DASH offers new possibilities for remote desktop management. Most remote desktop management products operate by placing a small program, or agent, on each end computer. However, this traditional approach has limitations when the operating system is so corrupted that the computer no longer works. Some hardware-based management options, such as the Bootstrap or Dynamic Host Control protocols, can handle tasks such as starting a computer via a network, but their functionality is limited.
DASH offers the ability to turn the machine on or off remotely, update the firmware, reinstall software, catalog hardware components and installed software, modify user and group permissions, take control of the mouse and keyboard, monitor the power supply, and handle many other tasks, including reinstallation of the operating system.
Intel's implementation of DASH on its own chips and chipsets is called vPro and is available on certain models of the Core 2 Duo and Pentium D processors. 'We embed a micro-controller'that is available to the network. As long as the PC is plugged in the wall and plugged into the network,' it is accessible, said Andy Tryba, an Intel marketing director. The administrative software communicates with a DASH-equipped target computer via Web services calls through Transport Layer Security protocol using ports 16992-16995.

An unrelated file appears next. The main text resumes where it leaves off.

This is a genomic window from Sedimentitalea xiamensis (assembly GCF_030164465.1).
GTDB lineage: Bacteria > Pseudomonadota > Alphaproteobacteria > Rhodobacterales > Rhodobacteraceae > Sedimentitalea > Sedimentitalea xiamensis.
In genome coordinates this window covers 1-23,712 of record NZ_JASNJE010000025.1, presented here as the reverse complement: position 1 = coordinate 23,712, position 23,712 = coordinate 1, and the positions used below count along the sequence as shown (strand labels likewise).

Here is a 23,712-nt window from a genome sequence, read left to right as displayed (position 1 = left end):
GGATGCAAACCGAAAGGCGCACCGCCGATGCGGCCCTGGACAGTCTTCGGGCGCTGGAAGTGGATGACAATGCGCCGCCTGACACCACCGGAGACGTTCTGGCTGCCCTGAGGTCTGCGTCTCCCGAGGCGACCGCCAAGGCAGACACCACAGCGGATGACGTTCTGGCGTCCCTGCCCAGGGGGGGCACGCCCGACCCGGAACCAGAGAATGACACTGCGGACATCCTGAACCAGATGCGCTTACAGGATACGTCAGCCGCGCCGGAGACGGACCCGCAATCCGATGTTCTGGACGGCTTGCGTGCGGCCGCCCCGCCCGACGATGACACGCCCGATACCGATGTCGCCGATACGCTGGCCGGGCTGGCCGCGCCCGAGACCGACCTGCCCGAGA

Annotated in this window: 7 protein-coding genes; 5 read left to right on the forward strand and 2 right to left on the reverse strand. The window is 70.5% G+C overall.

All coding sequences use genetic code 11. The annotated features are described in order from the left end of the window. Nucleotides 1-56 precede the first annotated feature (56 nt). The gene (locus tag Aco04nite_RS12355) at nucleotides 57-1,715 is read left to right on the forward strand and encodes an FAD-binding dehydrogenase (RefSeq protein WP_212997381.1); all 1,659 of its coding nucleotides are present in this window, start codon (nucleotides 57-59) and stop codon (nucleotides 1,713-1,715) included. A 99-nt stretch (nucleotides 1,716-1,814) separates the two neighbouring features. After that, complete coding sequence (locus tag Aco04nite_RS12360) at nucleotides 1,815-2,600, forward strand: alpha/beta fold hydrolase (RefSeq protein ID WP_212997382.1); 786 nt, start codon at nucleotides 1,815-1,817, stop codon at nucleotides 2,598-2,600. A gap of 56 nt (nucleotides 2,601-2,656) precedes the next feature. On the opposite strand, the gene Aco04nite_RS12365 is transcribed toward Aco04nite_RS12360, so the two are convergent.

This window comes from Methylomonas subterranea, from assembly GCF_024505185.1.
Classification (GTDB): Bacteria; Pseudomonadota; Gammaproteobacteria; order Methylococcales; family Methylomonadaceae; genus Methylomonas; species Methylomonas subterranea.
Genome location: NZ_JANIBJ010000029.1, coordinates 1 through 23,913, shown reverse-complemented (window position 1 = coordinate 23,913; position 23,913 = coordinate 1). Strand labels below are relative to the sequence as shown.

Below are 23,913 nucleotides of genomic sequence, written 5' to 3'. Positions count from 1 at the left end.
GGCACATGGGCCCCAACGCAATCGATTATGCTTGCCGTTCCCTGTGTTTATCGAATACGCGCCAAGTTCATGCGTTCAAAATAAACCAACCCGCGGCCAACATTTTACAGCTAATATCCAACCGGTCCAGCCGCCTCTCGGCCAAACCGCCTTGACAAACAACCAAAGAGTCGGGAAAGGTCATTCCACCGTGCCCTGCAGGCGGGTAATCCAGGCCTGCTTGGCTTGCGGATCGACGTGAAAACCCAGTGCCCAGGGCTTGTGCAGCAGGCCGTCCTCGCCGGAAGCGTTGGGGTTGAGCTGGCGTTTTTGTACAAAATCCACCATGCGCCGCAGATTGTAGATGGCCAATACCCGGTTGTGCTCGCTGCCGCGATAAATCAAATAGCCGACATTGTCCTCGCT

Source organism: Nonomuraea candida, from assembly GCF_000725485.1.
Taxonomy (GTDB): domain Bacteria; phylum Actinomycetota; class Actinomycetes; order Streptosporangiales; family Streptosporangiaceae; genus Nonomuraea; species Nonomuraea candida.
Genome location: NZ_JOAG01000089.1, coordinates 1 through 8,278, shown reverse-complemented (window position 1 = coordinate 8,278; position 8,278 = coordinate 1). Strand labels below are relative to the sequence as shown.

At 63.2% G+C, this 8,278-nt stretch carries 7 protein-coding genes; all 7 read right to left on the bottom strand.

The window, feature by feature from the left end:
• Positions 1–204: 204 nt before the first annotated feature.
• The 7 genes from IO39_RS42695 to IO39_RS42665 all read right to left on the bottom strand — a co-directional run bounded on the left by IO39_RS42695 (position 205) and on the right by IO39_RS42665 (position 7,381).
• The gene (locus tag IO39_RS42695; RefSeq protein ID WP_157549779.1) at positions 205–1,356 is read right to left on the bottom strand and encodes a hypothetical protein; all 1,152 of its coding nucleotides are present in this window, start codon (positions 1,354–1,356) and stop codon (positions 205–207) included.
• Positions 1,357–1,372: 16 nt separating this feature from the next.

In addition to supporting DASH, vPro also has a number of proprietary features that can be used only on Intel processors. They include the ability to do remote management via a wireless link, access nonvolatile memory when the PC is off, report if a user has switched off certain programs, monitor ports for malicious activity and let users request help directly from their computers.
Although Intel offers a basic interface for working with vPro, both vPro and DASH commands have been embedded into most enterprise remote desktop management software, such as Symantec, Altiris and LANDesk, said Stephen Kleynhans, an analyst at Gartner who co-authored a report on vPro. Indiana added the functionality to its own help-desk support tool, which bundles features from other administration tools such as Active Directory, Microsoft Systems Management Server and those found on Microsoft Windows OS. The state is also working with McAfee to integrate remote management capabilities into the company's antivirus software.
Baltzell was introduced to vPro through Dell. 'Quite honestly, I was a little bit skeptical. First time I sat down with Intel, I thought they were just there to make sure we bought Intel' instead of Advanced Micro Devices. But, he said, he found the remote management capabilities appealing.